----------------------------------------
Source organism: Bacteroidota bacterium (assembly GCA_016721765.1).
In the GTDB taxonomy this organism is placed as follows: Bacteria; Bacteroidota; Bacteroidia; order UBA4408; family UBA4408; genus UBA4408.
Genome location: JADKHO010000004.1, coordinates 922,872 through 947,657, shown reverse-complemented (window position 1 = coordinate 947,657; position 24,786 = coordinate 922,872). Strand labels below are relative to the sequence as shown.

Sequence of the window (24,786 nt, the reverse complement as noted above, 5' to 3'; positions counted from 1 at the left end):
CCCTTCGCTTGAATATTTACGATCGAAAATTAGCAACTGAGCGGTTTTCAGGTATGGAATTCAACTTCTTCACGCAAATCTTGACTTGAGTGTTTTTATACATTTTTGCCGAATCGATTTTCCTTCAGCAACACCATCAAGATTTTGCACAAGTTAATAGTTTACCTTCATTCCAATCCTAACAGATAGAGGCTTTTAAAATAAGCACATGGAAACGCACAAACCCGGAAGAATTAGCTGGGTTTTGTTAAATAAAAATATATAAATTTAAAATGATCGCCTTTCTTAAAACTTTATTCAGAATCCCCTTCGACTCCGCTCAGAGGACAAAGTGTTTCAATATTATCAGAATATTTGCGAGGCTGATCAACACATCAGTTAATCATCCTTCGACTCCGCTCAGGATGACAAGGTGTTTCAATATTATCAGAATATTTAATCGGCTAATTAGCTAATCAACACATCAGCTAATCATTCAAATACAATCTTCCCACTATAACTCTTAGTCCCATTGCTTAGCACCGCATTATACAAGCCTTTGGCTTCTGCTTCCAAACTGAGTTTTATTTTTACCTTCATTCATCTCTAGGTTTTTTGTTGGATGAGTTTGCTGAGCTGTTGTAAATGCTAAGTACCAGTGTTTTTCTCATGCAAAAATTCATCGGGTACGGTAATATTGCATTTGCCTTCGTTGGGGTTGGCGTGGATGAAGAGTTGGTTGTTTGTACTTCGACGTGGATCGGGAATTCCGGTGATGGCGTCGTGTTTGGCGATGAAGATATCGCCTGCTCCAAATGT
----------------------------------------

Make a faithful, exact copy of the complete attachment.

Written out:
Source organism: Bacteroidota bacterium (assembly GCA_016721765.1).
In the GTDB taxonomy this organism is placed as follows: Bacteria; Bacteroidota; Bacteroidia; order UBA4408; family UBA4408; genus UBA4408.
Genome location: JADKHO010000004.1, coordinates 922,872 through 947,657, shown reverse-complemented (window position 1 = coordinate 947,657; position 24,786 = coordinate 922,872). Strand labels below are relative to the sequence as shown.

Sequence of the window (24,786 nt, the reverse complement as noted above, 5' to 3'; positions counted from 1 at the left end):
CCCTTCGCTTGAATATTTACGATCGAAAATTAGCAACTGAGCGGTTTTCAGGTATGGAATTCAACTTCTTCACGCAAATCTTGACTTGAGTGTTTTTATACATTTTTGCCGAATCGATTTTCCTTCAGCAACACCATCAAGATTTTGCACAAGTTAATAGTTTACCTTCATTCCAATCCTAACAGATAGAGGCTTTTAAAATAAGCACATGGAAACGCACAAACCCGGAAGAATTAGCTGGGTTTTGTTAAATAAAAATATATAAATTTAAAATGATCGCCTTTCTTAAAACTTTATTCAGAATCCCCTTCGACTCCGCTCAGAGGACAAAGTGTTTCAATATTATCAGAATATTTGCGAGGCTGATCAACACATCAGTTAATCATCCTTCGACTCCGCTCAGGATGACAAGGTGTTTCAATATTATCAGAATATTTAATCGGCTAATTAGCTAATCAACACATCAGCTAATCATTCAAATACAATCTTCCCACTATAACTCTTAGTCCCATTGCTTAGCACCGCATTATACAAGCCTTTGGCTTCTGCTTCCAAACTGAGTTTTATTTTTACCTTCATTCATCTCTAGGTTTTTTGTTGGATGAGTTTGCTGAGCTGTTGTAAATGCTAAGTACCAGTGTTTTTCTCATGCAAAAATTCATCGGGTACGGTAATATTGCATTTGCCTTCGTTGGGGTTGGCGTGGATGAAGAGTTGGTTGTTTGTACTTCGACGTGGATCGGGAATTCCGGTGATGGCGTCGTGTTTGGCGATGAAGATATCGCCTGCTCCAAATGT